The Other Paris: An Illustrated Journey Through a City's Poor and Bohemian Past by Luc Sante, book review

An elegant exploration of singers, and dancers, whores and pimps in the 19th-century capital

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The Independent Culture

A single sentence in this beguiling history of the Parisian underworld brings you up with a sudden start. Writing about the buildings that were created in the mid-1850s to cater for a new and eager audience for cafes-concerts – variety shows that featured small orchestras, "light" chanteuses and a tenor clad in evening dress – Luc Sante mentions the Cigale, the Eden-Concert, the Scala… and one which enjoyed the exotic name of the Ba-ta-clan.

Obviously when he wrote it, Sante wouldn't have known the significance of that chance mention of a concert hall which is now synonymous with something other than comic vocalists and waiters serving the newly popular cherries in eau de vie.

But then, as this lavishly illustrated and beautifully constructed series of essays show, the French capital may have experienced bloodshed, revolution and invasion, but Paris endures. As Rick (Humphrey Bogart) tells Ilsa (Ingrid Bergman) in one of Casablanca's most memorable lines "We'll always have Paris."

The city that Sante introduces us to is the Paris of boulevardiers, whores, pimps, puppeteers, singers, gangsters, apaches, flâneurs, wrestlers, acrobats and magicians – the street people who inhabited the dusty squares and hidden by-ways before Baron Haussmann (called "Attila" by the mob) wiped away entire neighbourhoods in the name of progress in the mid 19th-century.

Sadly, as Sante points out, he wasn't the last to make his mark on the city. In the 1960s, the trio of Charles de Gaulle, Georges Pompidou and Andre Malraux ripped the heart out of Paris when they demolished the centuries-old market place Les Halles and replaced it with a "hellish subterranean shopping mall". "It wasn't just the stomach of Paris, but its soul," says Sante.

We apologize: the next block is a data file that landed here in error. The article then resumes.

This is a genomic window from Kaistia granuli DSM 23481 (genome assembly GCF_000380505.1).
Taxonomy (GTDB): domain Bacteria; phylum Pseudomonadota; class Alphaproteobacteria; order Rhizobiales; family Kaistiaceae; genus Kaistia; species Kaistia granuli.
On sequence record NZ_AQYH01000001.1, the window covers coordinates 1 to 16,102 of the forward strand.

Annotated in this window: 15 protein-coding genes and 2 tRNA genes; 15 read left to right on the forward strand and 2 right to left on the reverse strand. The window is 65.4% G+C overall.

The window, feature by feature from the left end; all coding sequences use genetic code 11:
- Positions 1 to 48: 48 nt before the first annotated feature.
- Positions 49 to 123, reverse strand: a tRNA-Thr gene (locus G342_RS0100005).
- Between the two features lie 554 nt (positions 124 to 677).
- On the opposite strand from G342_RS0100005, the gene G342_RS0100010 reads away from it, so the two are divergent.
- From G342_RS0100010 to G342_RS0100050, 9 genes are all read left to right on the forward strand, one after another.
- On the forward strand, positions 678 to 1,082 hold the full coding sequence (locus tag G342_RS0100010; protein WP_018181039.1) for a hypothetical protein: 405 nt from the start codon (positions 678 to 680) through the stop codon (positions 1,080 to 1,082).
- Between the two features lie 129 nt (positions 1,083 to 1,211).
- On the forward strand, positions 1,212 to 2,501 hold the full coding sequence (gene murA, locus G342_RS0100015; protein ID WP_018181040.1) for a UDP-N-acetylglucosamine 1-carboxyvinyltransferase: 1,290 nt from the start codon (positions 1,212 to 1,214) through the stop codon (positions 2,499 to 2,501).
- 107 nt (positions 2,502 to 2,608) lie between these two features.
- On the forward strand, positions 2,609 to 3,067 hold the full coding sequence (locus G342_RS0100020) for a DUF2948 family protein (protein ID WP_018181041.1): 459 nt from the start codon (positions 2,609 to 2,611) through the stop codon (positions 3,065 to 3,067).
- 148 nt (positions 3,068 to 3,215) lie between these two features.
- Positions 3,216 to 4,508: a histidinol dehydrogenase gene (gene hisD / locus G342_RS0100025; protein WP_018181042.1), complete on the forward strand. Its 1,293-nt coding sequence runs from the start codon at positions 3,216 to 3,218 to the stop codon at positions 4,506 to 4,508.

How much nicer it is, then, to slip back to the Paris of the early 19th century, the Paris of the onanistic Rue Tire-Boudin ("Pull-Sausage Street") when most things you were likely to need were available right on your street. "Not only were the butcher, the baker, the stationer, and the haberdasher likely to be close at hand, but the minor aristocrat lived on the second floor, the crank toiled in his mansarded aerie, the Italian poitical exile maintained a discreet presence on the fourth, the beggar sheltered in a hut attached to the courtyard and the artist was on call in the dive around the corner."

This was the Paris of Aristide Bruant "Le Chansonnier Populaire", who, with his wide-brimmed black hat and red scarf, was immortalised by Toulouse-Lautrec; of Madame Kelly, whose Le Chabanais brothel was patronised by the crowned heads of Europe, including the future Edward VII, who had a remarkable stirrup chair built to his own specifications for use in his amorous encounters; and of Mistinguett, the single greatest singing star of the inter-war period.

It was also a period when a Parisian fascination with Native Americans, spurred on by the popularity of Fenimore Cooper's novels led to the wholesale adoption of the word Apache by gangsters and small-time hoodlums and the appearance of the Apache dance ("a sort of tango with with the male, invariably wearing a striped jersey, a neckerchief, a flat cap and espadrilles… dragging the female, in low-cut black, around the floor") which I remember still being a part of variety shows in the 1960s.

But, as Sante points out, the Paris "game" may not be over "but its rules have irrevocably changed. The small has been consumed by the big, the poor have been evicted by the rich". He ends with the almost prescient words that "Any Paris of the future… will perforce involve fear, dirt, sloth, ruin and accident. It will entail the continual experience of uncertainty, because the only certainty is death."

Faber, £25. Order at £21 inc. p&p from the Independent Bookshop

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